Valiant attempts at healthy eating…

Poor Jeremy would be happy if he lived in a house that regularly served macaroni and cheese, spaghetti with meat sauce, ravioli (preferably canned), chicken, beef, and pizza with lots of gooey cheese. Instead he’s got me, his vegan mother. Yesterday I had a craving for kale chips with nutritional yeast and a sprinkle of smoked paprika. We’re not just worlds apart when it comes to food, I’m pretty sure we’re in entirely different galaxies.

But I try, which is why I made fettuccine alfredo this evening. The description claimed it was rich, creamy, and luxurious. Her husband asked for it for Valentine’s Day and she ate her first batch over the stove, loving it too much to grab a bowl and sit. The ingredients were ones I already had in the pantry (I even found a lemon tucked away in the back of the crisper) and I bought cracked black pepper fettuccine noodles to make our dinner even more decadent.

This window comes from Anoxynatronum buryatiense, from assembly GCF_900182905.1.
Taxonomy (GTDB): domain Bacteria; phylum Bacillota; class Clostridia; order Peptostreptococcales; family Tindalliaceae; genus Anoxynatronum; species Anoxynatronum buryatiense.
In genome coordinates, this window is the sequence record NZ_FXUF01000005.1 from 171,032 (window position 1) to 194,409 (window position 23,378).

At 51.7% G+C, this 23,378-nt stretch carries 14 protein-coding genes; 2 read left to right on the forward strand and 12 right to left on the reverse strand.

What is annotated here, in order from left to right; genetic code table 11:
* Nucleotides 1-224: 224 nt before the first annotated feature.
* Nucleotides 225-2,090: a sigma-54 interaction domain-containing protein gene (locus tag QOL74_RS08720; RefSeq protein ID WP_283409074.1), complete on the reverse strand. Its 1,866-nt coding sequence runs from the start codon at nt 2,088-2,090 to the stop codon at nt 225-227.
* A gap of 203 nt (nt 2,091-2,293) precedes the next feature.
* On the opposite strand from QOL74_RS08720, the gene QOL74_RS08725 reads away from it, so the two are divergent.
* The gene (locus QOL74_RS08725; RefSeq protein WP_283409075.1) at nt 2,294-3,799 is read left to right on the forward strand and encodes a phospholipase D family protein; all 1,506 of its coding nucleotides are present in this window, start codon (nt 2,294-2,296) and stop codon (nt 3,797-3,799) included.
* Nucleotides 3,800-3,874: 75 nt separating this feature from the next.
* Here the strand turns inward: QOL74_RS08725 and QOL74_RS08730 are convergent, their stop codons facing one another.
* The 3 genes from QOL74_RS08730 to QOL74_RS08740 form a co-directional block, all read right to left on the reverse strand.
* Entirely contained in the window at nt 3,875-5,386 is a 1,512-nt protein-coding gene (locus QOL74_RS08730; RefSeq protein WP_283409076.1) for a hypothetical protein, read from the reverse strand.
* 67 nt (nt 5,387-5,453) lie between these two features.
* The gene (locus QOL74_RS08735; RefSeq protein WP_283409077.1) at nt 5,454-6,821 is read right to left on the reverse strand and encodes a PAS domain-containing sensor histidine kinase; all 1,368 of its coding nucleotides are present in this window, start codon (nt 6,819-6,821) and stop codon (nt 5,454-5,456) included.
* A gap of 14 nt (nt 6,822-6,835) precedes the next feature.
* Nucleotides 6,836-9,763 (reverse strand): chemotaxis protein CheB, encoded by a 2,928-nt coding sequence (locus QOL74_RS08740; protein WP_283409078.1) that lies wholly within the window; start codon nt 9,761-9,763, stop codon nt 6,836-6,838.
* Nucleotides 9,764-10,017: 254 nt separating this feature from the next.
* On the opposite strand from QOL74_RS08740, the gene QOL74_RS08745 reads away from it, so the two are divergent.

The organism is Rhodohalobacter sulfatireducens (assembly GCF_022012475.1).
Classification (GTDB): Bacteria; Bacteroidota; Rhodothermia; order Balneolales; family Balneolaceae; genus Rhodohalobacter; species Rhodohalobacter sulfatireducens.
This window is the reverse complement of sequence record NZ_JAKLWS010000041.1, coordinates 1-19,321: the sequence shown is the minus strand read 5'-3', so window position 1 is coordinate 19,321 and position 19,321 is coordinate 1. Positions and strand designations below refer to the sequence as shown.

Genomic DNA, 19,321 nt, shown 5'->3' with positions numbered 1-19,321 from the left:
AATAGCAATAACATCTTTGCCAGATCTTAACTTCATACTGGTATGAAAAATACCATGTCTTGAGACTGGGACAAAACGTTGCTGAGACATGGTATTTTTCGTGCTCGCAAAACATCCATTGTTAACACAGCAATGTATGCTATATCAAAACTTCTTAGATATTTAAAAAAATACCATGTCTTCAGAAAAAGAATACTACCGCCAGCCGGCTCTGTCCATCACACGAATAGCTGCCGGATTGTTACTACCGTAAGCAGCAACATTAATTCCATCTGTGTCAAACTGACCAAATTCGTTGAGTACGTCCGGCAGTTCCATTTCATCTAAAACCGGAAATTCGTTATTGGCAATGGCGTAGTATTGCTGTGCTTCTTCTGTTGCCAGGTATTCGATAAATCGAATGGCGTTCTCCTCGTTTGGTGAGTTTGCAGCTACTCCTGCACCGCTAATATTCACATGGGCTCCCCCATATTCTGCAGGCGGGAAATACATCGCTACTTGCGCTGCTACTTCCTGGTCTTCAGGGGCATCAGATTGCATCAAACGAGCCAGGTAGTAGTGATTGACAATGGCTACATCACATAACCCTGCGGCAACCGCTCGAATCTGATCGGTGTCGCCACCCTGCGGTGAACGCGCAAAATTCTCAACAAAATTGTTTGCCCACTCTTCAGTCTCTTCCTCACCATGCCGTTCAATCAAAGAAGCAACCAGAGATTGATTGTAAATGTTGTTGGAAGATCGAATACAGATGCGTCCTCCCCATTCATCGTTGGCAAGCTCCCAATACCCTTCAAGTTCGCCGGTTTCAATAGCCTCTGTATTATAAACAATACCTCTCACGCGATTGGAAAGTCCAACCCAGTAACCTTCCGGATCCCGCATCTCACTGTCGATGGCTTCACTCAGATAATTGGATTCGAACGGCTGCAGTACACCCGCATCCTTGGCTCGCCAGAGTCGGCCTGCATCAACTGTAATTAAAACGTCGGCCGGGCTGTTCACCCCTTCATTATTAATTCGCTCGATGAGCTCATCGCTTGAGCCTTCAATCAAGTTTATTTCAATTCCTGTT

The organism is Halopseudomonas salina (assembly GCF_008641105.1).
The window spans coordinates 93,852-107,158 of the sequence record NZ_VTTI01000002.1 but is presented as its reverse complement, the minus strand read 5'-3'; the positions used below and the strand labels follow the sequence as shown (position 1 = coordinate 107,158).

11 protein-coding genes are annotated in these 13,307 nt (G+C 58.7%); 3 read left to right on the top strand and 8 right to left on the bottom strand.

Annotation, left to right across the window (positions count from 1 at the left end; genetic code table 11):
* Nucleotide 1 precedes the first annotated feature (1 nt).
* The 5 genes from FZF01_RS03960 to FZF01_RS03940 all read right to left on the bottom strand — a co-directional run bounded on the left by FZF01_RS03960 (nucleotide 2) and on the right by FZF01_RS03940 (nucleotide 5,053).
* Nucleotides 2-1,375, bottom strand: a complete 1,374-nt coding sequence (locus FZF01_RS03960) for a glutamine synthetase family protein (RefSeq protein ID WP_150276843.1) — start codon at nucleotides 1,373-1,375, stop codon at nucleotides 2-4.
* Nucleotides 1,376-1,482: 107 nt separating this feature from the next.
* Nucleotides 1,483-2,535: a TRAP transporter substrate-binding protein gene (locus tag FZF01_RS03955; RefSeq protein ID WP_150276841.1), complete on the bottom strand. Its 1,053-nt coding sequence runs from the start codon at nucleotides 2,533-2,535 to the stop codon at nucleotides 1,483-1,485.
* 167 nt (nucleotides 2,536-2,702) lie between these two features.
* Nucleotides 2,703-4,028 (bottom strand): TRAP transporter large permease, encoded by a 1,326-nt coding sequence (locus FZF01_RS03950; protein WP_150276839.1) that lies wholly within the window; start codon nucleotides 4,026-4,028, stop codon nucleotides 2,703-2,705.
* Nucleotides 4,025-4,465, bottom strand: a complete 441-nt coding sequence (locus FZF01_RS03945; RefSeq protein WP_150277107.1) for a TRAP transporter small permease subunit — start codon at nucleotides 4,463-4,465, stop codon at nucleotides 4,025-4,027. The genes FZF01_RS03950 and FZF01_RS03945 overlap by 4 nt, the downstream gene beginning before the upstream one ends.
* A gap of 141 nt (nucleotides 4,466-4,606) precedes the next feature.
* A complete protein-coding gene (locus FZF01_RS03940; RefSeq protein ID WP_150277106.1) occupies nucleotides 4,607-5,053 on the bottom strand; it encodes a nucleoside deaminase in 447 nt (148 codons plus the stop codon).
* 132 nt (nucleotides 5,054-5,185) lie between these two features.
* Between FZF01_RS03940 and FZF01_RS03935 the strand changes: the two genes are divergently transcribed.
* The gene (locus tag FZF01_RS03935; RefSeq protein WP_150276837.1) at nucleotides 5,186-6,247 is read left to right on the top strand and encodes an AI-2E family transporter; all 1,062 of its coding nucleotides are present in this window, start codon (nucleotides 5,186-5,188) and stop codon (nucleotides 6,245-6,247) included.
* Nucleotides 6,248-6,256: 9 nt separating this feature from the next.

I boiled the cauliflower while carefully measuring the rest of the ingredients into the blender. At this point I got a message from my friend Lenny. I told zir what I was making and cheerfully said it smelled good. Then I added the cauliflower and turned on the blender. It made a glorping sound. I was reasonably sure it wasn’t supposed to do that.

The next ten minutes were spent mashing down cauliflower and hoping for the best. After a while the florets disappeared, which was good. Except my sauce had turned into a paste, which wasn’t. It was thick enough to spread as the worst, saddest frosting ever and it was gritty. That was my “screw it” moment. I dumped in half a jar of roasted red peppers, most of the liquid from said jar, a whole teaspoon of the hottest hot sauce I’ve found (it laughs at sriracha sauce), and more coconut milk. The sauce finally stopped glorping and started whirring.